Press Release

Anglers, transporting live fish is illegal

Transporting live fish in Idaho is illegal without the required permits. Illegal stocking of fish, even from your aquarium, into a lake or reservoir can cause serious ecological consequences to Idaho's fishery resources.

During the spring fishing season is a good time to remind anglers that transporting or stocking any live fish in Idaho without a permit is both illegal and potentially damaging to ecosystems that support fish populations. Illegal introductions into any waterbody can cause significant short- and long-term damage to local fisheries, potentially limiting the quality, quantity, and availability of fishing opportunity for everyone.

Home aquarium owners are also warned that putting aquarium fish into rivers, lakes or reservoirs is also illegal and can cause ecological harm to Idaho’s waterbodies.

Many anglers are unaware that it is illegal to take fish home while still alive. Even with laws against it, Fish and Game biologists and officers continue to find anglers transporting live fish. This problem has seemed to become worse lately as most new boats are equipped with livewells.

Impacts to existing fisheries when fish are illegally stocked

Most concerning is the illegal transport, stocking, and potential establishment of walleye into other state waters where they can negatively impact existing fisheries. The lack of walleye in these waters is intentional, either due to unfavorable habitat conditions, lack of sufficient prey, or food, or because of the negative impacts that walleye can have on existing sport and non-game fish populations.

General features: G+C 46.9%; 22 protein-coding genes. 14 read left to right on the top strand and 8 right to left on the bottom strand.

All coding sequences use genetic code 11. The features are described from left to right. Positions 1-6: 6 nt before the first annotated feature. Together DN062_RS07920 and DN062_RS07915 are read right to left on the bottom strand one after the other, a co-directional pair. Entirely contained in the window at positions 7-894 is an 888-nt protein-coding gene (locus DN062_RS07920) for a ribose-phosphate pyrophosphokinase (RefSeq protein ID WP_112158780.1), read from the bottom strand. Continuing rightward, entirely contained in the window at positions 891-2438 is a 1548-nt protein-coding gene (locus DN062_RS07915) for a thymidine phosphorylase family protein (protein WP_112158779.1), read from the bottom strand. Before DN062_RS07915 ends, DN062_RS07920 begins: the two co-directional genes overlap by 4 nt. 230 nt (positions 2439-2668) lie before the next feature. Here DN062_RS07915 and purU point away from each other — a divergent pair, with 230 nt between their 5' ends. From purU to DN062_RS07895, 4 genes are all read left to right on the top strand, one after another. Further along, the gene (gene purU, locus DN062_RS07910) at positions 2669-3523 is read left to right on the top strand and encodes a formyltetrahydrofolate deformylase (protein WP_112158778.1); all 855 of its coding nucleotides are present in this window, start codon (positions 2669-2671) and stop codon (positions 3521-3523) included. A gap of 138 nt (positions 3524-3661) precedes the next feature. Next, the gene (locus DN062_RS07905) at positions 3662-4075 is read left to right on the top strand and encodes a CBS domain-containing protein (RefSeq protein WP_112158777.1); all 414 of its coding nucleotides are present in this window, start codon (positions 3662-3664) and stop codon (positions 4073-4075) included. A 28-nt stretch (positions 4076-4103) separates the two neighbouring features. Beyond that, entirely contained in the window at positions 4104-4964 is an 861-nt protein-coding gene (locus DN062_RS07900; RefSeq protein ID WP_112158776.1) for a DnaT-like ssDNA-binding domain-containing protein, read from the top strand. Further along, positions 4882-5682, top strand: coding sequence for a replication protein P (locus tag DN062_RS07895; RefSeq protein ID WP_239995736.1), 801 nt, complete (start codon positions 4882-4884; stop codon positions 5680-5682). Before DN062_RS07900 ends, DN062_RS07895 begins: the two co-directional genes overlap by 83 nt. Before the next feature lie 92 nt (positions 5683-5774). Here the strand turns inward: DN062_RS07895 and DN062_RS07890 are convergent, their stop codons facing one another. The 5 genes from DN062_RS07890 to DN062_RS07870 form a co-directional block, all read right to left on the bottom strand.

walleye_in_livewell
Creative Commons Licence
IDFG

Walleye in a boat livewell at Salmon Falls Creek Reservoir, south of Twin Falls.

 

The illegal transport and stocking of any fish species throughout Idaho also increases the risk of disease transfer between water bodies.

 

Anglers who use a livewell in their boat, or even a bucket or cooler to keep fish alive while fishing, must either kill or release all fish before leaving the location where the fish were caught. Even inadvertent transport of live fish to your home to keep them “fresh” prior to processing can lead to a misdemeanor citation. Killing fish quickly and storing them on ice is a preferable option when it comes to care of the catch, and it also solves the problem, and legal repercussions of transporting live fish and other organisms. Immediate killing, bleeding and icing will yield a better flesh quality for the table.

 

Penalties are severe for illegal stocking

In Idaho, anglers or aquarium owner’s illegally transplanting or introducing fish where they don’t belong can be held legally responsible for the financial costs to restore the fishery to its prior condition. Restoration efforts could potentially total in the hundreds of thousands of dollars! The illegal act of introducing fish into another waterbody can potentially result in a felony charge.

Legal fish transport requires a permit

Transporting live fish to an approved private pond is legal with a live fish transport permit issued by your local Fish and Game office.

With a valid private pond permit and live fish transport permit, private pond owners may take specified species (bass, bluegill, catfish, and crappie) within the daily bag limits from the wild for transport and release into a private pond.

Private pond owners, with a valid private pond permit, can also purchase fish from a commercial fish hatchery and have them transported by the private hatchery without a transport permit.

Please help by reporting illegal stocking

Fish and Game Conservation Officers are responsible for patrolling a tremendous amount of area, and can’t be everywhere at once. If you witness someone transporting live fish, or any wildlife violation, please call the Citizens Against Poaching hotline at 1-800-632-5999. Callers may remain anonymous, and they may be eligible for a reward.

For more information about a private pond permit or a live fish transport permit contact your nearest Fish and Game office. Permit applications are available on the Idaho Fish and Game website on the applications page, under the Fishing section.